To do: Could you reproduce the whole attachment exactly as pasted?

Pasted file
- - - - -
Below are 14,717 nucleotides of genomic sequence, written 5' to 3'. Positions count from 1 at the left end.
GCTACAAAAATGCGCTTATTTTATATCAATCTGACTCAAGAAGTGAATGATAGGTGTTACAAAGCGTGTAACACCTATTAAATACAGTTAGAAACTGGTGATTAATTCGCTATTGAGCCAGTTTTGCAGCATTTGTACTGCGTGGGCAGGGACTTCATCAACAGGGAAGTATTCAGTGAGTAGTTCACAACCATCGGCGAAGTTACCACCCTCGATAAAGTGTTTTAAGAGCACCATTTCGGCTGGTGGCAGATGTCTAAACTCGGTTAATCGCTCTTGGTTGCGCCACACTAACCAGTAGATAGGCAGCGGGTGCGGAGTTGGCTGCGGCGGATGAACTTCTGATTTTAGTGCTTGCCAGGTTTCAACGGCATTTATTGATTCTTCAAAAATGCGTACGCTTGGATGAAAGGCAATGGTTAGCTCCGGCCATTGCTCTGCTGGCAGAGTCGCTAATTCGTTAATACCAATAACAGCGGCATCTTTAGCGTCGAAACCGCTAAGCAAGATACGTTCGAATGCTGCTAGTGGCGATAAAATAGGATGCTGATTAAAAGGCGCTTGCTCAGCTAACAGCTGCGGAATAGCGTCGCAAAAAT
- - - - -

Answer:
Below are 14,717 nucleotides of genomic sequence, written 5' to 3'. Positions count from 1 at the left end.
GCTACAAAAATGCGCTTATTTTATATCAATCTGACTCAAGAAGTGAATGATAGGTGTTACAAAGCGTGTAACACCTATTAAATACAGTTAGAAACTGGTGATTAATTCGCTATTGAGCCAGTTTTGCAGCATTTGTACTGCGTGGGCAGGGACTTCATCAACAGGGAAGTATTCAGTGAGTAGTTCACAACCATCGGCGAAGTTACCACCCTCGATAAAGTGTTTTAAGAGCACCATTTCGGCTGGTGGCAGATGTCTAAACTCGGTTAATCGCTCTTGGTTGCGCCACACTAACCAGTAGATAGGCAGCGGGTGCGGAGTTGGCTGCGGCGGATGAACTTCTGATTTTAGTGCTTGCCAGGTTTCAACGGCATTTATTGATTCTTCAAAAATGCGTACGCTTGGATGAAAGGCAATGGTTAGCTCCGGCCATTGCTCTGCTGGCAGAGTCGCTAATTCGTTAATACCAATAACAGCGGCATCTTTAGCGTCGAAACCGCTAAGCAAGATACGTTCGAATGCTGCTAGTGGCGATAAAATAGGATGCTGATTAAAAGGCGCTTGCTCAGCTAACAGCTGCGGAATAGCGTCGCAAAAAT